Yesterday was a highly anticipated day at our barn. Our vet was out for an extended appointment. All four horses got the usual Spring shots, and three had other things addressed.
For the first time, we signed our horses up for the annual care plan our vet offers. It made the Spring Cha-Ching a bit louder, because you pay up front. There is a savings in the long run and includes things we rarely do like tape our horses.
Harmony was the easy horse this time. There were no concerns, she just got Spring shots etc.
Harmony is 22 and taped at 1217 lbs.
Cierra had her teeth floated, and was checked (ultrasound) to begin the arduous route of AI breeding. Again. If you missed last years failed breeding saga, you can read about it here. It was determined Cierra hasn't had a strong/real heat yet this Spring. She will get rechecked in 3 weeks, or earlier if we see strong heat symptoms. Doubtful of the latter, with the cool Spring weather we are having.
A few weeks ago she was put on Jump Start supplement by Equi-shine. Created by the other co-owner vet. She doesn't like it and picks out her regular supplement Strategy. Brad has been adding a little molasses to the Jump Start. I don't think it's making much difference.
I truly hope for Cierra's and Brads sake, she takes this time around. She is being bred to the same stud Whizkey N Diamonds. He is a popular guy so we are trying to get on his collection schedule earlier in the season.
Cierra is 12 and taped at 1257 lbs.
Nemo also had his teeth floated. He was checked for sediment build up in his bladder. We have only noticed him dripping a little over the Winter, but have seen him do some shifting before peeing. We got good news. He had a normal amount of calcium built up in his bladder. Which translates to no bladder flushing!! Music to our ears! Wow, it's been so long since he has had to have that done. There were years in the past when Nemo had to be flushed bi-annually. Moving him here and changing his diet to what we grow (no Alfalfa or Timothy grass) has made a big difference with his calcium and allergies issues. YAY!!!
Nemo is 15 and taped at 1277 lbs.
Koda was the first to get his teeth floated. They really needed to be done. We had requested a lameness check for him. Years ago he had extended issues with his left front and was on stall rest for a long time. It made him crazy. I dread the thought of him ever going on stall rest again. Although it wasn't the cause, they noticed early signs of Navicular. That was 10 years ago. He also had a tendon sheath injury on his right front, from our rock river bed accident 8 years ago.
Over the Winter, I noticed Koda was sore at the trot. Out in the pasture, lunging and under saddle. Consequently we didn't ride much. When we did, I kept him at a walk. I feared his soreness was related to Navicular.
Of course, he showed no lameness while lunging when the vet was here. After observing Koda, flexing, feeling and doing the hoof test etc, the conclusion was Koda has some arthritis developing on his right front. It makes sense. After the river accident, they did tell me arthritis was a good possibility as he ages.
Koda is 15 and taped at 1350 lbs.
Our vet suggested Koda lose 100 lbs. He would like to see all our horses around 1250 lbs. Koda needs to cut back on his food consumption, and get more/regular exercise. Hmmm, sounds familiar! There are no concerning fatty pockets on Koda. However, I think we'll all agree being over weight is less than ideal for anyone. We talked at length about ways to make that happen with our current feeding system. With one of us being home most of the time, he had no concern with using a (breakaway) muzzle on Koda at our hay net feeder. I am not a fan of the idea.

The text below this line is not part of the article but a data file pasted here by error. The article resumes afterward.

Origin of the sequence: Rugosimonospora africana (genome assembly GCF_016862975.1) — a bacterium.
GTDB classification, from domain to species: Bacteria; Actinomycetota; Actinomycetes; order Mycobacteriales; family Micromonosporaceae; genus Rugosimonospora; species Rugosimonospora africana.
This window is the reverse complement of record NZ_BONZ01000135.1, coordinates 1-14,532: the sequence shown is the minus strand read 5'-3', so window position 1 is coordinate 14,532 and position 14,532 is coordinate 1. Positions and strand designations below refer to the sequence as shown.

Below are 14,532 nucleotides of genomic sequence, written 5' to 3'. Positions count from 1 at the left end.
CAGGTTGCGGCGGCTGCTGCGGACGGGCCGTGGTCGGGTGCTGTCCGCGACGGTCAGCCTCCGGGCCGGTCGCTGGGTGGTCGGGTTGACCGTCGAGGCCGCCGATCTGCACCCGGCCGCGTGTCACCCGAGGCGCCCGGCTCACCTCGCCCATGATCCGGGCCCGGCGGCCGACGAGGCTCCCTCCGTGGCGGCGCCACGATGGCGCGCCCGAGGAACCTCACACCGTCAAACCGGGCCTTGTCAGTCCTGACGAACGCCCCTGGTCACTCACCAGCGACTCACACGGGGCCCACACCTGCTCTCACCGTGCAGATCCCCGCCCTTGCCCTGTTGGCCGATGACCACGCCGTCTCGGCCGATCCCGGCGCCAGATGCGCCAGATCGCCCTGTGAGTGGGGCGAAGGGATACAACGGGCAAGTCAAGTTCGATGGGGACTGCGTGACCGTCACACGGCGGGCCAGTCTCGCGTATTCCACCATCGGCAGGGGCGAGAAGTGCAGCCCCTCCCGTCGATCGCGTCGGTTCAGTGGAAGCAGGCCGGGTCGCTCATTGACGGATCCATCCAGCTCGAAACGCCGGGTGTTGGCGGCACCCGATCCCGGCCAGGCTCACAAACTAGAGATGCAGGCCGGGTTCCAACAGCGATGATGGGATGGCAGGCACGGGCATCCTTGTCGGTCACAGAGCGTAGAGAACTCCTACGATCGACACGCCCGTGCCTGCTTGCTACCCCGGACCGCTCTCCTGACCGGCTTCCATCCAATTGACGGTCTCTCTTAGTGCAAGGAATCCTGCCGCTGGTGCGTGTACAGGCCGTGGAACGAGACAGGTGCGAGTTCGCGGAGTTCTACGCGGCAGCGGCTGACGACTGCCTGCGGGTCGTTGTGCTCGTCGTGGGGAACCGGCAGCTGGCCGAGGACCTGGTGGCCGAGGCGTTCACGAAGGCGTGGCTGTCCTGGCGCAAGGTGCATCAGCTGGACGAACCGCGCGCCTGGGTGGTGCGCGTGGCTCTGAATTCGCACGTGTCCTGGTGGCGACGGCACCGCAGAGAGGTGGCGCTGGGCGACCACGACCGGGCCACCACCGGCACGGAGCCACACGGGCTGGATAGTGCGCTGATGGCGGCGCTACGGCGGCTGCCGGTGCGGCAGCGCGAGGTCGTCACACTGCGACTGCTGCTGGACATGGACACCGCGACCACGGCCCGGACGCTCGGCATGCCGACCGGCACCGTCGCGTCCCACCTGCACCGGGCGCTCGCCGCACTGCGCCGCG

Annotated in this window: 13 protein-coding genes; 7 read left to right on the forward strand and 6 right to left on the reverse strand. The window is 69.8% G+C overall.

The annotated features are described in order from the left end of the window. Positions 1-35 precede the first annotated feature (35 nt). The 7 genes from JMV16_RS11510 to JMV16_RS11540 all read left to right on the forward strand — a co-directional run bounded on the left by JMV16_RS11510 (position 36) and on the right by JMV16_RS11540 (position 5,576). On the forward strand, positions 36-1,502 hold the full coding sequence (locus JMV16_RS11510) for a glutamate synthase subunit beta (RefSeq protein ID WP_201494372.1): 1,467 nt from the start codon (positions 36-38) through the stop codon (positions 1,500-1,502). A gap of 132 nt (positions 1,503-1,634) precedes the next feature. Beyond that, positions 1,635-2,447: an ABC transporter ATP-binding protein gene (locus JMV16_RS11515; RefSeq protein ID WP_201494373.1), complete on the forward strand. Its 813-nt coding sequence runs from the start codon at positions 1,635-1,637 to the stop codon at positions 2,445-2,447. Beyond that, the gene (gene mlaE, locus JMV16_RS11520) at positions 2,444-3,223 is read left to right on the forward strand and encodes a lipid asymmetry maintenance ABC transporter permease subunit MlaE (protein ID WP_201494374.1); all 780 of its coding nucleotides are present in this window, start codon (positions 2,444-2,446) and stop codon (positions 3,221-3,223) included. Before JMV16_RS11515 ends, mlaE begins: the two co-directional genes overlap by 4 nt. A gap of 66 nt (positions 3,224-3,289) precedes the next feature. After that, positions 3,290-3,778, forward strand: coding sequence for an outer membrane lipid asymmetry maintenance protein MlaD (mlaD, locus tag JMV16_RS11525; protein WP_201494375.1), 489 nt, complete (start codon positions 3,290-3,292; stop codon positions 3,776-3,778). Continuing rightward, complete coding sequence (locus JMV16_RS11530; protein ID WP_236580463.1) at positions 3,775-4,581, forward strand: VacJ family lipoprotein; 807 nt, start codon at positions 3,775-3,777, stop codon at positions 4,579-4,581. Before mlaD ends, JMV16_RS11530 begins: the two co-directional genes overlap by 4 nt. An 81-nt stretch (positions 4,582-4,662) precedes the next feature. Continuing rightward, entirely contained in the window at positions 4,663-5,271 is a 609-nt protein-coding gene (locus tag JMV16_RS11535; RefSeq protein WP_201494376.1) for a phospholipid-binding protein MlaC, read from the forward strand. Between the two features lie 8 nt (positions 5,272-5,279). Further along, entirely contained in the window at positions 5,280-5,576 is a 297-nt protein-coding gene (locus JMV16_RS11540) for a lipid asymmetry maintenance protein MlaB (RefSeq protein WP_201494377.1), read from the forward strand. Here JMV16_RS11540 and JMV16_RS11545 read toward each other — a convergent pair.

Brad & I are still mulling all this over. For now we will cut Koda's evening hay down even more than we already have. The vet said if he is grazing all day, we could cut him down to one flake overnight. Gulp! Can you say angry ('er hungry) horse?! Brad promptly announced to our herd that our vet would be doing their chores for the next week. Ha ha! We might eventually need to get down to one flake overnight, but there are other things we can try first. Brad is testing putting out flakes in the turnout feeder, instead of the self serve netted big bail they have all year round. I don't think feeding a given amount during turnout is going to work well for Cierra, not to mention the added labor. Will see. We might try some kind of pasture only option with Koda muzzled, or bring him in early or ? Ohhh boy, he will hate being muzzled!
I know our vet isn't a big supplement guy, but I asked about them anyways. He suggested trying the well known Glucosamine for arthritis and said if we do, to give it a month to (hopefully) work. He said it seems to make a difference in some horses and not others.
I plan to do some research on all of this, along with the feeding trials. I am just glad my riding days with Koda are not over.
Padame, remember her? I don't post much about her because sadly I never see Brad's new blondie.
Her Spring vet visit was earlier this month with the whole show barn. Our vet shared some stifle locking concern. It happens when she is lunged, but not while collected. He is hopeful she will grow out of it. He mentioned Padame seems to be a year behind on overall growth, and looks like a three year old to him. Right in line with what her breeder shared about her. It was interesting learning about how the stifle and related ligament work together.
Padame is 4. No clue what she weighs.
She is at her first show of the season up in Minnesota to train right now. Brad opted not to go. It is a small group of horses with three trusted friends. Brad received a photo from his trainer this morning: